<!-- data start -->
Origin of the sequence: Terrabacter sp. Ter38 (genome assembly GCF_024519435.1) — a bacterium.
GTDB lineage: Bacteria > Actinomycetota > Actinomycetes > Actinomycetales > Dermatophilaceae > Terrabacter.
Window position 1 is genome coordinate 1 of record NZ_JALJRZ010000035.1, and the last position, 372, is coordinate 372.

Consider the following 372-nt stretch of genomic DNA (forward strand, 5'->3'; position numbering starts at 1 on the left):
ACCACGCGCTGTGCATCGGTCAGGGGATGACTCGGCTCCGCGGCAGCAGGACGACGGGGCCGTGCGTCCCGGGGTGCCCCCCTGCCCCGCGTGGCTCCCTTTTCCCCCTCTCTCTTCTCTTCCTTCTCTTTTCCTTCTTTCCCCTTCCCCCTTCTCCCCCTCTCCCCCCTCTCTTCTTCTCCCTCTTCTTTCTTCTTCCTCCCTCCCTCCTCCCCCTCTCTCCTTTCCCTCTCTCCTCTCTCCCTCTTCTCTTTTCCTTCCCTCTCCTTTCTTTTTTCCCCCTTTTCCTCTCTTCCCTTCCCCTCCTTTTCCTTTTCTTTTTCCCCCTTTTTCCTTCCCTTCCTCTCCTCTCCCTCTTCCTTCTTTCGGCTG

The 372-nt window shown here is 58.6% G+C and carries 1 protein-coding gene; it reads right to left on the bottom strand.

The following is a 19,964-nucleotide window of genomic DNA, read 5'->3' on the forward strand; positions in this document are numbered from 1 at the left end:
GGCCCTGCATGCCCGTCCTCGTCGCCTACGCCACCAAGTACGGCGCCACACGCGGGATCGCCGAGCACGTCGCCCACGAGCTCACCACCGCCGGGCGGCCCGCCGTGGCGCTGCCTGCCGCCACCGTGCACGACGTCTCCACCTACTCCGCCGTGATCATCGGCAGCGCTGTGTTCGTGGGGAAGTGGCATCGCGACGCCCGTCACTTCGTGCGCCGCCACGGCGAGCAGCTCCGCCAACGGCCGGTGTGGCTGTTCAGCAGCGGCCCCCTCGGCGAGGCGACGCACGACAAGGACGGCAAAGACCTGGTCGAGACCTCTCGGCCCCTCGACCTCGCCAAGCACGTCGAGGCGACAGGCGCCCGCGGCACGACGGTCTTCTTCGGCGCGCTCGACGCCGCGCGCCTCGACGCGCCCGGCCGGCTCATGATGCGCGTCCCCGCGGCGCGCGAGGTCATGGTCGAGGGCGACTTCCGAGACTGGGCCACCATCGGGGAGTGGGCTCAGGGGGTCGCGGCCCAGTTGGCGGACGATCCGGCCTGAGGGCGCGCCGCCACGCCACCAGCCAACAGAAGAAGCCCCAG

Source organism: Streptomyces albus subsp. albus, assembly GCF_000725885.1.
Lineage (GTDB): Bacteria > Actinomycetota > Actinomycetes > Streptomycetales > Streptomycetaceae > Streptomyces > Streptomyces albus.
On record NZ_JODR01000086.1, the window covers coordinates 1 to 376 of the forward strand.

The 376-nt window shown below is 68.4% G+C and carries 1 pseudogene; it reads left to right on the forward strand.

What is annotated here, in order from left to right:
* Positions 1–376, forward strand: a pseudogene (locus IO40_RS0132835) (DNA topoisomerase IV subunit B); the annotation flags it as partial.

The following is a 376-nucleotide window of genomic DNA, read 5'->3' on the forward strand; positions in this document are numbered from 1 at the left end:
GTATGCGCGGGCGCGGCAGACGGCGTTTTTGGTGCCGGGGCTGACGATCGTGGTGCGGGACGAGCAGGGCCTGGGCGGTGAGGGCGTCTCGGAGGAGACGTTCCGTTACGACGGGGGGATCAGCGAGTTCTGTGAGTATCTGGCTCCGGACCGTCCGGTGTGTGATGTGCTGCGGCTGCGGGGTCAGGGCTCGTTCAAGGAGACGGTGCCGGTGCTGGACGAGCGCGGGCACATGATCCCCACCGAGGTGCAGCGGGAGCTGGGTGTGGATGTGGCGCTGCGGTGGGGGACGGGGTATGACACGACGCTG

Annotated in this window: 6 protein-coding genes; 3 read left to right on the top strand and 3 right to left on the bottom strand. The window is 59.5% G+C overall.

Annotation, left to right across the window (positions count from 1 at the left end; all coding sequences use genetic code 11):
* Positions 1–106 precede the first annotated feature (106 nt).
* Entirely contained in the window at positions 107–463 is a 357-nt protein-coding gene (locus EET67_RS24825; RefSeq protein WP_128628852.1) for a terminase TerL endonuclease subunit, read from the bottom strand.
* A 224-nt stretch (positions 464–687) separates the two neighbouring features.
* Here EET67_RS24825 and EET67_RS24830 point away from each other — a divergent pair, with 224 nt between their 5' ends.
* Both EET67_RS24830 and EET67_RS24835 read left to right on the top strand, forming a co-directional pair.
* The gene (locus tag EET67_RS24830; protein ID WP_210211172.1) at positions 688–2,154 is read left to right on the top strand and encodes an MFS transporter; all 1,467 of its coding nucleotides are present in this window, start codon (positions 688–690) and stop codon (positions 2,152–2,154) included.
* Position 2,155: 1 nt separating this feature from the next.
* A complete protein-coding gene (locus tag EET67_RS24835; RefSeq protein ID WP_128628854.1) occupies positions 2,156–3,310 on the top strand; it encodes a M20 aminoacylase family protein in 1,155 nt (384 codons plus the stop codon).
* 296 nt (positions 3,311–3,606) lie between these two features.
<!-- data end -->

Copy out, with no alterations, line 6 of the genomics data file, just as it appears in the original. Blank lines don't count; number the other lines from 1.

The 372-nt window shown here is 58.6% G+C and carries 1 protein-coding gene; it reads right to left on the bottom strand.